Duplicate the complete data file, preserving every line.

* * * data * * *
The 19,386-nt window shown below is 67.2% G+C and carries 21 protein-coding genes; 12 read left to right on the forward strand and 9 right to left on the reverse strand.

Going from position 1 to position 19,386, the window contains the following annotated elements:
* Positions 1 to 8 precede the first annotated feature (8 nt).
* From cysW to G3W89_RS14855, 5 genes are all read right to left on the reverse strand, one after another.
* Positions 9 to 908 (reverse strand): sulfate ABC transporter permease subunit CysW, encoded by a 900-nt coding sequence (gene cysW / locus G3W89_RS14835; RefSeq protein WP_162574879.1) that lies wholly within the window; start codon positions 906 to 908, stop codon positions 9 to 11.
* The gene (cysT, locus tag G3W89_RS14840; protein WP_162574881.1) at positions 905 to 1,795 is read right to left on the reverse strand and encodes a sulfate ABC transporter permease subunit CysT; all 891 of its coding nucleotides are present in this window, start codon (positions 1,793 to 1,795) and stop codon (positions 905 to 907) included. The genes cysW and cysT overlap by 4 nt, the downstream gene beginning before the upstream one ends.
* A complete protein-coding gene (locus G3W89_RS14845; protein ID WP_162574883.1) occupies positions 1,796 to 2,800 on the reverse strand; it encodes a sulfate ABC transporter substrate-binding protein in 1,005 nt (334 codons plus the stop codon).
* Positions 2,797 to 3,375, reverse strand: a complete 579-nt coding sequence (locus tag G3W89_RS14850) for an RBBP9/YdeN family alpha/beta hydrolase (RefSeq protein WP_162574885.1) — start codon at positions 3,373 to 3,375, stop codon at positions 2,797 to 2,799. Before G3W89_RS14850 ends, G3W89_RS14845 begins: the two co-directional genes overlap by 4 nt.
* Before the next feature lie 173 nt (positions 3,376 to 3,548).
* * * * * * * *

The 19,386-nt window shown below is 67.2% G+C and carries 21 protein-coding genes; 12 read left to right on the forward strand and 9 right to left on the reverse strand.

Going from position 1 to position 19,386, the window contains the following annotated elements:
* Positions 1 to 8 precede the first annotated feature (8 nt).
* From cysW to G3W89_RS14855, 5 genes are all read right to left on the reverse strand, one after another.
* Positions 9 to 908 (reverse strand): sulfate ABC transporter permease subunit CysW, encoded by a 900-nt coding sequence (gene cysW / locus G3W89_RS14835; RefSeq protein WP_162574879.1) that lies wholly within the window; start codon positions 906 to 908, stop codon positions 9 to 11.
* The gene (cysT, locus tag G3W89_RS14840; protein WP_162574881.1) at positions 905 to 1,795 is read right to left on the reverse strand and encodes a sulfate ABC transporter permease subunit CysT; all 891 of its coding nucleotides are present in this window, start codon (positions 1,793 to 1,795) and stop codon (positions 905 to 907) included. The genes cysW and cysT overlap by 4 nt, the downstream gene beginning before the upstream one ends.
* A complete protein-coding gene (locus G3W89_RS14845; protein ID WP_162574883.1) occupies positions 1,796 to 2,800 on the reverse strand; it encodes a sulfate ABC transporter substrate-binding protein in 1,005 nt (334 codons plus the stop codon).
* Positions 2,797 to 3,375, reverse strand: a complete 579-nt coding sequence (locus tag G3W89_RS14850) for an RBBP9/YdeN family alpha/beta hydrolase (RefSeq protein WP_162574885.1) — start codon at positions 3,373 to 3,375, stop codon at positions 2,797 to 2,799. Before G3W89_RS14850 ends, G3W89_RS14845 begins: the two co-directional genes overlap by 4 nt.
* Before the next feature lie 173 nt (positions 3,376 to 3,548).